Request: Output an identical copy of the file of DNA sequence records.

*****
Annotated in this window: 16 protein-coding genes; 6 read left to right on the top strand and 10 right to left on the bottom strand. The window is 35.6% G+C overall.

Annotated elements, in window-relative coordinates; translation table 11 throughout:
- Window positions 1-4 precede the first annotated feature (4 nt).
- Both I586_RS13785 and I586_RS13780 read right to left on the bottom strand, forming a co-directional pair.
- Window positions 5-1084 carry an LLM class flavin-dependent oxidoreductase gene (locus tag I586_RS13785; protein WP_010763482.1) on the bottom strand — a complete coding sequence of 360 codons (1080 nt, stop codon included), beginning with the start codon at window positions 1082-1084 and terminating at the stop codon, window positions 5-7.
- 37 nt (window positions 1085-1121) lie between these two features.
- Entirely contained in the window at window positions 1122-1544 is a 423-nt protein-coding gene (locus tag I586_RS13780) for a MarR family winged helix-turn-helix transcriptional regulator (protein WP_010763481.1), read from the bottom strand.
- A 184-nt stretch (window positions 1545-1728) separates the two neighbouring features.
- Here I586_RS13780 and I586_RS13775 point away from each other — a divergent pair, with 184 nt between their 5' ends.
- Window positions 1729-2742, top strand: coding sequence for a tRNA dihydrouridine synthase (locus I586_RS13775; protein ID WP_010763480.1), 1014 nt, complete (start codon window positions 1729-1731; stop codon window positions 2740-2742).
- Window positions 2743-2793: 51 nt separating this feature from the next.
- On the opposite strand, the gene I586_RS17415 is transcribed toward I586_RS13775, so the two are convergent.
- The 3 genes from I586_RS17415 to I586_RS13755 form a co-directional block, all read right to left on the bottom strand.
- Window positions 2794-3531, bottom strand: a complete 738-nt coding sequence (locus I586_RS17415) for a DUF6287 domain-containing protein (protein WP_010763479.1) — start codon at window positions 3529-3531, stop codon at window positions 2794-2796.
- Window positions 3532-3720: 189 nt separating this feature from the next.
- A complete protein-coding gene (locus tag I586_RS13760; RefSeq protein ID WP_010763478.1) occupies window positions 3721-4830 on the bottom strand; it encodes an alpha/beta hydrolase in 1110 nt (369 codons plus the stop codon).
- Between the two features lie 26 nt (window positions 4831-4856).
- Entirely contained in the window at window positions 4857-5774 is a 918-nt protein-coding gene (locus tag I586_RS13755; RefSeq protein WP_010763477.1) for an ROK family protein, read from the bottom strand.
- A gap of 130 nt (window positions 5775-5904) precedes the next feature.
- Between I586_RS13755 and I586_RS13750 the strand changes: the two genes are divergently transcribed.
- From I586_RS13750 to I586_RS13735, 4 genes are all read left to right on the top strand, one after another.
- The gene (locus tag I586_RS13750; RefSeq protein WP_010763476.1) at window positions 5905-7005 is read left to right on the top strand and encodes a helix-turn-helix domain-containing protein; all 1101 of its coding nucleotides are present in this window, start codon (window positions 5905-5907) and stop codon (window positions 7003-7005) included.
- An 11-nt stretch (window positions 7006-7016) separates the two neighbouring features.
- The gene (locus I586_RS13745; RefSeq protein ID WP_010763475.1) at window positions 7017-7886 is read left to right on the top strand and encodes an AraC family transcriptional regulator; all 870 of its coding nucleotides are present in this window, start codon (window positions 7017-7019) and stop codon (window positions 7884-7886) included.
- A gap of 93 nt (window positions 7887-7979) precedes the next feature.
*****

Annotated in this window: 16 protein-coding genes; 6 read left to right on the top strand and 10 right to left on the bottom strand. The window is 35.6% G+C overall.

Annotated elements, in window-relative coordinates; translation table 11 throughout:
- Window positions 1-4 precede the first annotated feature (4 nt).
- Both I586_RS13785 and I586_RS13780 read right to left on the bottom strand, forming a co-directional pair.
- Window positions 5-1084 carry an LLM class flavin-dependent oxidoreductase gene (locus tag I586_RS13785; protein WP_010763482.1) on the bottom strand — a complete coding sequence of 360 codons (1080 nt, stop codon included), beginning with the start codon at window positions 1082-1084 and terminating at the stop codon, window positions 5-7.
- 37 nt (window positions 1085-1121) lie between these two features.
- Entirely contained in the window at window positions 1122-1544 is a 423-nt protein-coding gene (locus tag I586_RS13780) for a MarR family winged helix-turn-helix transcriptional regulator (protein WP_010763481.1), read from the bottom strand.
- A 184-nt stretch (window positions 1545-1728) separates the two neighbouring features.
- Here I586_RS13780 and I586_RS13775 point away from each other — a divergent pair, with 184 nt between their 5' ends.
- Window positions 1729-2742, top strand: coding sequence for a tRNA dihydrouridine synthase (locus I586_RS13775; protein ID WP_010763480.1), 1014 nt, complete (start codon window positions 1729-1731; stop codon window positions 2740-2742).
- Window positions 2743-2793: 51 nt separating this feature from the next.
- On the opposite strand, the gene I586_RS17415 is transcribed toward I586_RS13775, so the two are convergent.
- The 3 genes from I586_RS17415 to I586_RS13755 form a co-directional block, all read right to left on the bottom strand.
- Window positions 2794-3531, bottom strand: a complete 738-nt coding sequence (locus I586_RS17415) for a DUF6287 domain-containing protein (protein WP_010763479.1) — start codon at window positions 3529-3531, stop codon at window positions 2794-2796.
- Window positions 3532-3720: 189 nt separating this feature from the next.
- A complete protein-coding gene (locus tag I586_RS13760; RefSeq protein ID WP_010763478.1) occupies window positions 3721-4830 on the bottom strand; it encodes an alpha/beta hydrolase in 1110 nt (369 codons plus the stop codon).
- Between the two features lie 26 nt (window positions 4831-4856).
- Entirely contained in the window at window positions 4857-5774 is a 918-nt protein-coding gene (locus tag I586_RS13755; RefSeq protein WP_010763477.1) for an ROK family protein, read from the bottom strand.
- A gap of 130 nt (window positions 5775-5904) precedes the next feature.
- Between I586_RS13755 and I586_RS13750 the strand changes: the two genes are divergently transcribed.
- From I586_RS13750 to I586_RS13735, 4 genes are all read left to right on the top strand, one after another.
- The gene (locus tag I586_RS13750; RefSeq protein WP_010763476.1) at window positions 5905-7005 is read left to right on the top strand and encodes a helix-turn-helix domain-containing protein; all 1101 of its coding nucleotides are present in this window, start codon (window positions 5905-5907) and stop codon (window positions 7003-7005) included.
- An 11-nt stretch (window positions 7006-7016) separates the two neighbouring features.
- The gene (locus I586_RS13745; RefSeq protein ID WP_010763475.1) at window positions 7017-7886 is read left to right on the top strand and encodes an AraC family transcriptional regulator; all 870 of its coding nucleotides are present in this window, start codon (window positions 7017-7019) and stop codon (window positions 7884-7886) included.
- A gap of 93 nt (window positions 7887-7979) precedes the next feature.